The House Calls (HC) program is an education study to address needs of minority end stage renal disease (ESRD) patients and their immediate support network to promote living kidney donation. It requires a HC educator to give a 60-90 minute education session in the patient's home or common location. The study is 3 years long and will comprise of 374 Black end stage renal disease patients who are on the kidney transplant waitlist or are being evaluated as waitlist candidates. Participants will be randomized to a usual care arm, a HC arm, or a HC plus a twice a week support mentor (via National Kidney Foundation) who will be in contact every two weeks. This study will recruit patients from Beth Israel Deaconess Medical Center in Boston, MA and the Medical University of South Carolina in SC.
Live donor kidney transplantation (LDKT) offers the most optimal survival and quality
of life benefit for those with late-stage chronic kidney disease. However, one-third of potential donors who volunteer to undergo evaluation on behalf of an intended recipient are blood-type or cross-match incompatibility. Kidney paired donation (KPD) was developed as a strategy to provide these incompatible donor-recipient pairs with an innovative opportunity for LDKT, yet its uptake by potential donors and their intended LDKT recipients is not optimal. In this study, we will evaluate the
effectiveness of a targeted video intervention designed to address common concerns
about KPD on the knowledge of KPD risks and benefits, KPD self-efficacy, and KPD
concerns in incompatible potential donors and their intended recipients.
A sample of patients will be drawn from a cross-sectional cohort of pre- and post-abdominal and cardiothoracic transplant recipients from March 2018 through May 2018. 10 to 15 minute key informant interviews will be conducted with patients to ascertain their views and perceptions related to adherence pre- and post-transplant and use of technolgy. This data will be used to educate the transplant community about adherence from the patient's perspective.
Kidney transplant, especially from a living donor, affords End Stage Renal Disease (ESRD) patients the opportunity for increased survival and improved quality of life. Potential recipients are not likely to identify living donors as a believed consequence of lack of awareness and limited knowledge regarding living kidney donation. We propose to utilize a social media coach to help ESRD patients to utilize Facebook to tell their ESRD story, to post accurate information and links to data on ESRD, renal transplantation and living donation with the goal of increasing interest in social media 'friends' to become a living donor.
This is a multi-center, longterm safety and efficacy follow-up study for subjects who have been treated with the LentiGlobin BB305 drug product on HGB-206 sickle cell gene therapy parent study. This study is observational only, and no investigational treatment will be given on this follow-up study. Participants for this study are requested to follow-up every six months for the first three years and then once every year for the remaining Year 4 through Year 13, totaling thirteen years in this longterm study. Study assessments will include exams, laboratory studies, imaging, ECG, surveys, and record review.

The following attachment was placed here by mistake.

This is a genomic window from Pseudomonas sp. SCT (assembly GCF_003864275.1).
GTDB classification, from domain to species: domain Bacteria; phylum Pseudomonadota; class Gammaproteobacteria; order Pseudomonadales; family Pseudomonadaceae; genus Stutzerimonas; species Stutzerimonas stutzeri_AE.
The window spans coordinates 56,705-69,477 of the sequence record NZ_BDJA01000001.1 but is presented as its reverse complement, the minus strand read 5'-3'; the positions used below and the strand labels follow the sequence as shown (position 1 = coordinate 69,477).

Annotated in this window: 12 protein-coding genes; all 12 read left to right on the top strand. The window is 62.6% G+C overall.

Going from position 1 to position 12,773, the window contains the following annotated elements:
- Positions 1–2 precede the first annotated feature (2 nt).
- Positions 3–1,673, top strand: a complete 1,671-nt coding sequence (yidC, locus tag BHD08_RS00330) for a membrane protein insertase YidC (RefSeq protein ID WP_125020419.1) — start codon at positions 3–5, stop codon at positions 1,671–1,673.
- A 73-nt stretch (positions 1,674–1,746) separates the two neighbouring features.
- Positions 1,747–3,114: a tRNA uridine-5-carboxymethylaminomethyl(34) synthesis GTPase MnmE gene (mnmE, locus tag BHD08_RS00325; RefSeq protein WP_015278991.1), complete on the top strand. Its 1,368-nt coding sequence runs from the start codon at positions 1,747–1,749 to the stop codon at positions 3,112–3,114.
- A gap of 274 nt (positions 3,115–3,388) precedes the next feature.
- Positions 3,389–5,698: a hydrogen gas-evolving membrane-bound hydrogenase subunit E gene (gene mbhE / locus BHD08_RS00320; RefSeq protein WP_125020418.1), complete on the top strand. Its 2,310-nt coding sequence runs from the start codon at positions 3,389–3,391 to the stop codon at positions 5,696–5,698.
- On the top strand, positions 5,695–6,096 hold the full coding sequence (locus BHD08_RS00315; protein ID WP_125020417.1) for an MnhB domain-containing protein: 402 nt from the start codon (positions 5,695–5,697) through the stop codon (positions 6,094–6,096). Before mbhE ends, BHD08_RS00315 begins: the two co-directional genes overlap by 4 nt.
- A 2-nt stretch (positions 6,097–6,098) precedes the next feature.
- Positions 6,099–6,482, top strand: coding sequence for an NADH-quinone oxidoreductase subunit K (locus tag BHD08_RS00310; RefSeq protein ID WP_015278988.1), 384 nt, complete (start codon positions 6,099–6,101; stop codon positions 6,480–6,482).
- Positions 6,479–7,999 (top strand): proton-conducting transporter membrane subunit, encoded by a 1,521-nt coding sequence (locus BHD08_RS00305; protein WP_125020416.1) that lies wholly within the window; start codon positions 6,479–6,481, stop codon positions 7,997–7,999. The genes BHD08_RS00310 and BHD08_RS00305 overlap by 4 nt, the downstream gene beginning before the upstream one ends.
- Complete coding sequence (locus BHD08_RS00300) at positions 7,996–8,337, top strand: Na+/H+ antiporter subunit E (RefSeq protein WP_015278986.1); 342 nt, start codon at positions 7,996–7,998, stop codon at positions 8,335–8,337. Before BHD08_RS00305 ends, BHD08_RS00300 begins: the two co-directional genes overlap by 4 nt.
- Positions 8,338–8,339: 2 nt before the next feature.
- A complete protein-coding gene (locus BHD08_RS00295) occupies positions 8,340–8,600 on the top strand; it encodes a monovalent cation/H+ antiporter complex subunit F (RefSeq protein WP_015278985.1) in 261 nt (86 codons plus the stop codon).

This is a medication safety study in kidney transplant recipients. Subjects will be provided with home monitoring devices and a mobile health application to improve medication safety.
This study is being conducted to assess safety and efficacy of bone marrow transplant in less severely affected children. In this study, we will transplant bone marrow or cord blood from a HLA-matched brother or sister instead of the currently more common method with a HLA-identical sibling donor. This is a multicenter, single arm trial for patients between 2 and 10 years of age who have less severe HbSS or sickle beta zero thalassemia. Patient must have an HLA identical sibling donor who is less than 10 years old and who does not have HbSS, SC or sickle beta zero thalassemia.
This study is for patient that have been diagnosed with suspected lower respiratory tract infection. The purpose of this study is to evaluate a new test that may be able to find more lung infections than current tests can. This new test is called next-generation sequencing and looks in respiratory secretions for bacteria, viruses, fungi, and other organisms that may cause infection. We hope to learn more about the usefulness of this new test in identifying infections.
This study is meant to compare transplant to standard care (regular care) for sickle cell patients. By comparing the health outcomes for patients who receive bone marrow transplant to those patients who receive standard of care, this study will be able to determine whether the two treatments are the same, or if one is better than the other.
This study is for patients who have received a kidney, liver, or pancreas transplant and who have developed resistant Cytomegalovirus infection. There will be two treatment groups to compare the improvement or resolution of Cytomegalovirus infection. Subjects will be randomized to receive 8 weeks of either the investigational drug, Maribavir, or physician assigned standard of care treatment.